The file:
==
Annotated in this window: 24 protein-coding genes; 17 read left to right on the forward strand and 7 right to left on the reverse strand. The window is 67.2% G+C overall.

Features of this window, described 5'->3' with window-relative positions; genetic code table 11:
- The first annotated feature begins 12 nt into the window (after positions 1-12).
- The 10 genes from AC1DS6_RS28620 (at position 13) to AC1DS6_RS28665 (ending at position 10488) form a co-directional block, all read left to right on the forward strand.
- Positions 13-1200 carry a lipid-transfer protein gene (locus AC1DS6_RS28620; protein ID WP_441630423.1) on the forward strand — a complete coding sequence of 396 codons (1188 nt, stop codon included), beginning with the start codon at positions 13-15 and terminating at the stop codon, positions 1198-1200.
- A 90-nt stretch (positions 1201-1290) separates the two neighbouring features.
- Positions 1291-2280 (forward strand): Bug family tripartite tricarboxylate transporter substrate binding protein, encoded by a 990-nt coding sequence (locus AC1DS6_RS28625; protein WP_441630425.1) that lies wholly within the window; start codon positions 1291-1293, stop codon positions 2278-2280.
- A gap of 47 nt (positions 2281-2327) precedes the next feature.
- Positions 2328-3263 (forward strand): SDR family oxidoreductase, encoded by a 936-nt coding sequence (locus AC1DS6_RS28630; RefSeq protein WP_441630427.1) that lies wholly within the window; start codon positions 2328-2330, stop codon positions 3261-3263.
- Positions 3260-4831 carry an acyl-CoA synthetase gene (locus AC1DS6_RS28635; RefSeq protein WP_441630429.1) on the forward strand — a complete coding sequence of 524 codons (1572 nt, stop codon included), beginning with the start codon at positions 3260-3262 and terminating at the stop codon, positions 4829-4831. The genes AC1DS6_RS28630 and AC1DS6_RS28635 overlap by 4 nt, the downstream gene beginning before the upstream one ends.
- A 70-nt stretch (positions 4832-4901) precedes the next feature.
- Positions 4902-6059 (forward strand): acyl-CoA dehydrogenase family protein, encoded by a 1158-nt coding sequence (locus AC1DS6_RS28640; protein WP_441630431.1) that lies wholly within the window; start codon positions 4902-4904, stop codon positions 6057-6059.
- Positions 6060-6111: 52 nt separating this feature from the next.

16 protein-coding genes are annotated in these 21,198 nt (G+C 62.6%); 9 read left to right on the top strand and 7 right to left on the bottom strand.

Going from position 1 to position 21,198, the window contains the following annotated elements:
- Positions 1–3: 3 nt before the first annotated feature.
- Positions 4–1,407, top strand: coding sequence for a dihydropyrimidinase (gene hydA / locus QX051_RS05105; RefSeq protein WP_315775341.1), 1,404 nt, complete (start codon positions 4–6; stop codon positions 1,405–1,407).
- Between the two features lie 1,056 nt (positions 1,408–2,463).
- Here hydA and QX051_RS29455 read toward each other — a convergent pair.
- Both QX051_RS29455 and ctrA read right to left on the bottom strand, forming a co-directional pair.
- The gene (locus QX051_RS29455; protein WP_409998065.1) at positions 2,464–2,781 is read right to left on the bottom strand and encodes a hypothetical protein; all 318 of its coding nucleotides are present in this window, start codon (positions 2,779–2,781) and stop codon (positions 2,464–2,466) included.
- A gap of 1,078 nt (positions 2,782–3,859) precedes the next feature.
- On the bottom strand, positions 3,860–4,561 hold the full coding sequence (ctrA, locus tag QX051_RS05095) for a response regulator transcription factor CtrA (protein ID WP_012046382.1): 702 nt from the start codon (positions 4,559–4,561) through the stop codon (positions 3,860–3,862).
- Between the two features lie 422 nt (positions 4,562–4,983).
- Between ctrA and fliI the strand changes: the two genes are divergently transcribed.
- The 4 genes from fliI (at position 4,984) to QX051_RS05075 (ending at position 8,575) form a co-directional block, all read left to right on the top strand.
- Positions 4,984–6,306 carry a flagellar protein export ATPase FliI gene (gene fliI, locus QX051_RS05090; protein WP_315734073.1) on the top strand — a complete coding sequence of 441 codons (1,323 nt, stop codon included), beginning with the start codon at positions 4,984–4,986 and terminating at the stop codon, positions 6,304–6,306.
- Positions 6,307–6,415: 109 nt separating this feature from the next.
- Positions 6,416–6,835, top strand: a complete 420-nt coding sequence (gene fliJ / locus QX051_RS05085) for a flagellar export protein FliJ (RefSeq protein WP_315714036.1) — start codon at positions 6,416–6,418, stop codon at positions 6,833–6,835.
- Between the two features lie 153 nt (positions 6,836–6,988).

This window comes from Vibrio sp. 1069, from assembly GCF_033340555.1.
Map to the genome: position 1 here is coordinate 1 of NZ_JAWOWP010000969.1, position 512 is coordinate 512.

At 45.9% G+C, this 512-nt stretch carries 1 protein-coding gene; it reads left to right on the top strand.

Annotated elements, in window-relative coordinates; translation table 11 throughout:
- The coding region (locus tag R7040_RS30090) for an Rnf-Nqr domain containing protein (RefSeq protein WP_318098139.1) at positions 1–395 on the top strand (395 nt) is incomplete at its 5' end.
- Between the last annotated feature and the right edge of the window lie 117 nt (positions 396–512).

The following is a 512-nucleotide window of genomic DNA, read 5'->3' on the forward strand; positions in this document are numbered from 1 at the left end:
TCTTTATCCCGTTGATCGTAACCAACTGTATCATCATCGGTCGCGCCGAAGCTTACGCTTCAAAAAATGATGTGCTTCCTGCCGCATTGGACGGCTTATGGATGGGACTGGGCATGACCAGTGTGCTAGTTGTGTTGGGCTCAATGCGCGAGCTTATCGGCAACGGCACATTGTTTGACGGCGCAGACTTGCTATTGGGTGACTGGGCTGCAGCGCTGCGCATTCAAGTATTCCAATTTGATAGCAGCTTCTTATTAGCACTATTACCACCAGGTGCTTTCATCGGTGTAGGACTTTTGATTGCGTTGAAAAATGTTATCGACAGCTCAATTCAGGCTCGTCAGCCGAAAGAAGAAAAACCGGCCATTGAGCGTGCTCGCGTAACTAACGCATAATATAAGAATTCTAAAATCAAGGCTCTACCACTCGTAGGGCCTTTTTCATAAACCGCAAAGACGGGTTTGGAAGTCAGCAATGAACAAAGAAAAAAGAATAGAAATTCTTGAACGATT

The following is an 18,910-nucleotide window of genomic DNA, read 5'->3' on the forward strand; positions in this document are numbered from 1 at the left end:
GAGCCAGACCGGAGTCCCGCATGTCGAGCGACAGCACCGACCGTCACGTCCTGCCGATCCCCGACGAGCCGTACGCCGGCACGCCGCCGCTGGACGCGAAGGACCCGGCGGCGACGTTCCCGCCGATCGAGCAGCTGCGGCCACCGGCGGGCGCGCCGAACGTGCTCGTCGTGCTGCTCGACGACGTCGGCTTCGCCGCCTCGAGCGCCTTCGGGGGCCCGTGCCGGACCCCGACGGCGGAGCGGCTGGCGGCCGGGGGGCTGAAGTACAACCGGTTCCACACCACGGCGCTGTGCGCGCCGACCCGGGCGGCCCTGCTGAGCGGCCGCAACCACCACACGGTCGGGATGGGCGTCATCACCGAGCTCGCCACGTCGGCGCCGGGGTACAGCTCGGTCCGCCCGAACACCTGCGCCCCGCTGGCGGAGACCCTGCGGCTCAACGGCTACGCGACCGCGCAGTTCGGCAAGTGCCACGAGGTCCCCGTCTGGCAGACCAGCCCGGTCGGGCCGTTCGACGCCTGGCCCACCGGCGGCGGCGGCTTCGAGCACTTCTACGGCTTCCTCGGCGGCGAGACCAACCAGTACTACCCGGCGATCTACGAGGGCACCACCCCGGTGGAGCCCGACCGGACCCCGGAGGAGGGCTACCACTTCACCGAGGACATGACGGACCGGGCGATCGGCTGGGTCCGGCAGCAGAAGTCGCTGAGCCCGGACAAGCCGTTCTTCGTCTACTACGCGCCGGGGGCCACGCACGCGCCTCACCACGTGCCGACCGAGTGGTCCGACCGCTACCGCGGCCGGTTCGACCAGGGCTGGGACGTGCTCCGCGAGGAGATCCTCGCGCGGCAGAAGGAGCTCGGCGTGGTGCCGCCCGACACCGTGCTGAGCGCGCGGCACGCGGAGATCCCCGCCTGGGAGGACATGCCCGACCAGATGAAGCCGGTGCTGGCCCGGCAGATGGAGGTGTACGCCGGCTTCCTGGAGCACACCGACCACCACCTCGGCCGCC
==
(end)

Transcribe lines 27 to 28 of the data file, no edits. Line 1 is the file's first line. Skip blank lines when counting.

- Positions 4,984–6,306 carry a flagellar protein export ATPase FliI gene (gene fliI, locus QX051_RS05090; protein WP_315734073.1) on the top strand — a complete coding sequence of 441 codons (1,323 nt, stop codon included), beginning with the start codon at positions 4,984–4,986 and terminating at the stop codon, positions 6,304–6,306.
- Positions 6,307–6,415: 109 nt separating this feature from the next.